This is what to do:
  1. Mix 3.5 cups of the flour with the honey, salt and yeast in a big bowl. As big as you got baby! Then add the warm water and stir well, with a wooden spoon (or whatever spoon floats your boat) for about a minute until everything is smooth. Then, stir in the rest of the flour, one cup at a time, until you have a rough dough that is easy to work with.
  2. Flour your counter top or other workspace, then on your dough goes for you to lovingly knead it for 10 minutes. You'll know  it's ready when it is elastic and it feels bouncy in your hand. When ready, place it in a oiled bowl (big one) and it's rise time! 40 minutes in a toasty place (I put mine in an oven that I had pre-heated to 175F.
  3. Now is the time to grease the loaf pans. 2 of them. I grease mine with olive oil.
  4. Punching time! After 40 minutes, take out the bowl and punch down the dough baby! Not insanely hard, now is not the time to get out your aggressions... just enough for it to flatten. Then divide the dough in two, flatten each half with a rolling pin (or your hands, I do mine with my hands, like a pizza dough) until you have a rectangle of about 18x9 inches.
  5. Rolling time! Starting at the short end (the 9" end, to state the obvious) roll your dough up tightly, pressing down with your thumbs to seal after each turn. Pinch the edge of the dough to seal after each turn and when you are at the end, fold the ends under the loaf.
  6. 2nd rising! Place your now dough log into your pans, seam side down and use a knife to slightly mark the top of the bread on the diagonal. Then, brush it with the melted goat butter. Oh yeah baby. Let it rise for 35-50 minutes.
  7. Now, oven at 425F and bake! For 25-30 minutes depending on your oven. Check it at 25 ... it should be golden brown and hollow when you tap it. As soon as it comes out of the oven, brush it again with goat butter! Quick!
Let it cool and then slice it up! It is so good dear readers. I know the instructions are a bit wordy but I promise you it is so easy to do and so amazingly good you will thank me.
I'm off to the cycle now ... all this bread ... and butter ... thighs expanding ... totally worth it ...

Friday, June 7, 2013

Fly? Is that you? ...

My my, how time breezes by. Truly. I thought I would post a couple of photos since so many of you have been asking. Thank you for asking :). I love you dear readers.

Here are a few of the things that have been happening around here ...

Fire & Flowers during my Spring Flower Fire Ritual ...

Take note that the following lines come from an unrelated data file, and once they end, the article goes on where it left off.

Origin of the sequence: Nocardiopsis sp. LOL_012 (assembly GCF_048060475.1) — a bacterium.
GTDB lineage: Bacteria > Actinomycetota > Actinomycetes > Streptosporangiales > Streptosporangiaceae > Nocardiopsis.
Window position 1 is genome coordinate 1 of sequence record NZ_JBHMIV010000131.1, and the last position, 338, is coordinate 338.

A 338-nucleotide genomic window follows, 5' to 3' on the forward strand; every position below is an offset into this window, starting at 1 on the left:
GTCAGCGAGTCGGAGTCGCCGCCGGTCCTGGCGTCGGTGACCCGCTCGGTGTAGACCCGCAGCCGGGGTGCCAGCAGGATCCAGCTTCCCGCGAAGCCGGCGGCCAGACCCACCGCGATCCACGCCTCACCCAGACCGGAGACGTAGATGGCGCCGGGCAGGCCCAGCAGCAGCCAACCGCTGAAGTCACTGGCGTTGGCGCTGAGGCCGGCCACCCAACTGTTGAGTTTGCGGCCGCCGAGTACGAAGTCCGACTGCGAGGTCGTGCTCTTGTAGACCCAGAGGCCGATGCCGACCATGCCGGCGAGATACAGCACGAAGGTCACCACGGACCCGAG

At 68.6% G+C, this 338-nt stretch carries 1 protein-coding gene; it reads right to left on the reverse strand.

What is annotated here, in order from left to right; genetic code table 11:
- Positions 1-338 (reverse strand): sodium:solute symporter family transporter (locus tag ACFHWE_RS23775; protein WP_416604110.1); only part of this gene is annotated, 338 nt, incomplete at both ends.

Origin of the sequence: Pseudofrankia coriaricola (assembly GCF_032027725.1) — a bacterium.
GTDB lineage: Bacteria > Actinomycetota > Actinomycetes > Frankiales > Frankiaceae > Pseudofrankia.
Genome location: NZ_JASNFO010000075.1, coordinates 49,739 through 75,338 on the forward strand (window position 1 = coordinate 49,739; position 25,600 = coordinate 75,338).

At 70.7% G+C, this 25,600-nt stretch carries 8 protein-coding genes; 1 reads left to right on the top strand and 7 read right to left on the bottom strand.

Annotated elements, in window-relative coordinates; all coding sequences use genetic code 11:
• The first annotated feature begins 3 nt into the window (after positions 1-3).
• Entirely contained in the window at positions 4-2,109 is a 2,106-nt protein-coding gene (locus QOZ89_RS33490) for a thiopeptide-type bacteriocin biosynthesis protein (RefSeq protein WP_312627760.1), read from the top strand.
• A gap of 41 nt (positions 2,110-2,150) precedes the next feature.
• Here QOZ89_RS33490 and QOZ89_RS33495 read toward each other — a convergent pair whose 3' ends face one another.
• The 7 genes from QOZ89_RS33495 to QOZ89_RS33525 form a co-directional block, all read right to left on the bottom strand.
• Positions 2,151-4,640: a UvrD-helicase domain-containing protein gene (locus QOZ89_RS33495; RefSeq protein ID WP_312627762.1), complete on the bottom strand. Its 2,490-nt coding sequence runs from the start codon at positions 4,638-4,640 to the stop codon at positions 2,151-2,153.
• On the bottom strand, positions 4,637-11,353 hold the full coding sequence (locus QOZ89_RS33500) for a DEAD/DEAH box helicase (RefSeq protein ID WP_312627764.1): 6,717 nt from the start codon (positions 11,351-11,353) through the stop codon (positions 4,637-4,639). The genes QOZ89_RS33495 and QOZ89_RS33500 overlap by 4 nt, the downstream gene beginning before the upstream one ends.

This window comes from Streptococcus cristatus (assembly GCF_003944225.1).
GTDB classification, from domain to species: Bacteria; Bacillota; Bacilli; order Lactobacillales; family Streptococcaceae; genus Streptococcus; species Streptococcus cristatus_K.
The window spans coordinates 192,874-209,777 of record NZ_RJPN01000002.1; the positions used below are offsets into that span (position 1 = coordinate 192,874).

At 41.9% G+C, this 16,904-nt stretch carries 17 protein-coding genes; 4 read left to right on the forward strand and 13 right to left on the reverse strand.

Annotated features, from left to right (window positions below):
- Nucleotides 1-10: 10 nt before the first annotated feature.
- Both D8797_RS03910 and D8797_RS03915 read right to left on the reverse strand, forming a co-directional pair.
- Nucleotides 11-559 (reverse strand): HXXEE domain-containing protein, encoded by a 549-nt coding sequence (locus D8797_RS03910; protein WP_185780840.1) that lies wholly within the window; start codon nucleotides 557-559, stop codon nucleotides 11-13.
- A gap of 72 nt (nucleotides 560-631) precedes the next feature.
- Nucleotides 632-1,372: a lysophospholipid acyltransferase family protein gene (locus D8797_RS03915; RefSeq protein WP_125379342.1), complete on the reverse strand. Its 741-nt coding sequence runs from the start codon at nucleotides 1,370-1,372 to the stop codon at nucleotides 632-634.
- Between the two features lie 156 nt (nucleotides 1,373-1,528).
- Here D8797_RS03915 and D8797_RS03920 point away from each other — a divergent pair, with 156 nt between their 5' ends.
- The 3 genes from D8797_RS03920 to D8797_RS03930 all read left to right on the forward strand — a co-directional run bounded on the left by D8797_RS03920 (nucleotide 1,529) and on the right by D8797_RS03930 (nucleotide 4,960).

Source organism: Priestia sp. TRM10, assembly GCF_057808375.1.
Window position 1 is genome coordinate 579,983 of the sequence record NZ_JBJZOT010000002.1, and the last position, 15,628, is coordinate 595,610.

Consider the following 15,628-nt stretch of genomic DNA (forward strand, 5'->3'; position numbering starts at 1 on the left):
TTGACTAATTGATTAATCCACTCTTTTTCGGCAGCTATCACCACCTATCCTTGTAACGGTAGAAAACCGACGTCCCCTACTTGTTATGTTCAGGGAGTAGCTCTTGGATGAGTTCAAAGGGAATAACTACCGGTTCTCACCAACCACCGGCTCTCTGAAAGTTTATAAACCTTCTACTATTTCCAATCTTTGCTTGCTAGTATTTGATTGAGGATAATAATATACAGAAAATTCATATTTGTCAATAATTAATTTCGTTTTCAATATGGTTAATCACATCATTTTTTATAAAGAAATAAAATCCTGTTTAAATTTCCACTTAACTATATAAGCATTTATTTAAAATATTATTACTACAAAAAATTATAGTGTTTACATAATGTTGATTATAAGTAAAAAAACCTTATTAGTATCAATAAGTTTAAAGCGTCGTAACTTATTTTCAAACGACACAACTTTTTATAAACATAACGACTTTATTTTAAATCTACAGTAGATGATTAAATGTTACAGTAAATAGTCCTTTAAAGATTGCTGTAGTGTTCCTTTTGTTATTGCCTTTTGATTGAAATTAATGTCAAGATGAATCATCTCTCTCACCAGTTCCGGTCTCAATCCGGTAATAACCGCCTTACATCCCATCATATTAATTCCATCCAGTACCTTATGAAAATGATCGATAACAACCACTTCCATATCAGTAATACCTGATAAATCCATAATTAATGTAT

Birthday parties old school style ... walking in a big group was the best!

Feasting with family for the beginning of the Spring season. How blessed we are.

Some pretty awesome sheep were seen on a ranch outside Montreal.

Our front flowers went up. How much joy they bring ...

On another amazing drive to visit this awesome lady, this was seen. And it was so true :).

A beautiful little family was spotted in the spoiled rotten dog's domain ...

These ladies threw an amazing party for this wine ...

Napa napped. Bebek.

Bees and flowers ...

Ruth and her husband make this honey on their farm Hunter Honey Farm. They don't have a website. They are the best.

Supper in the sun, by the river, with above-mentioned awesome lady. I love you Kim. So lucky to be carrying her teas.

River power in Eganville. It was such a beautiful force.

Some pretty kick ass salad was had here.

Gardening a la Oana ...

Napa napping. Can't get enough.

Crystal circles and rituals. The most beautiful ever. Part of massage therapy work with some of my clients.

Last one. I swear!

Yoga in Knowlton. Part of my #365daysofyogaadventure. Love it here. I'm on day 136 baby! 

There was a water "crisis" in Montreal for a few days. I thought I would collect ...

This was the new water while I was waiting ...

Was pretty thirsty for the new water ...

Amazing piece by these amazing people at this amazing place.. It was stunning.

Anniversary's were celebrated.

Seeds were celebrated ...

Much champagne was consumed at this incredible new place in Old Montreal at a super cool event thrown by this amazing lady.

Napa with her plants.

This little guy popped up to say hello.

Lobster carnage at my in-laws. They are the greatest ever.

Fly? Is that you? #flykiller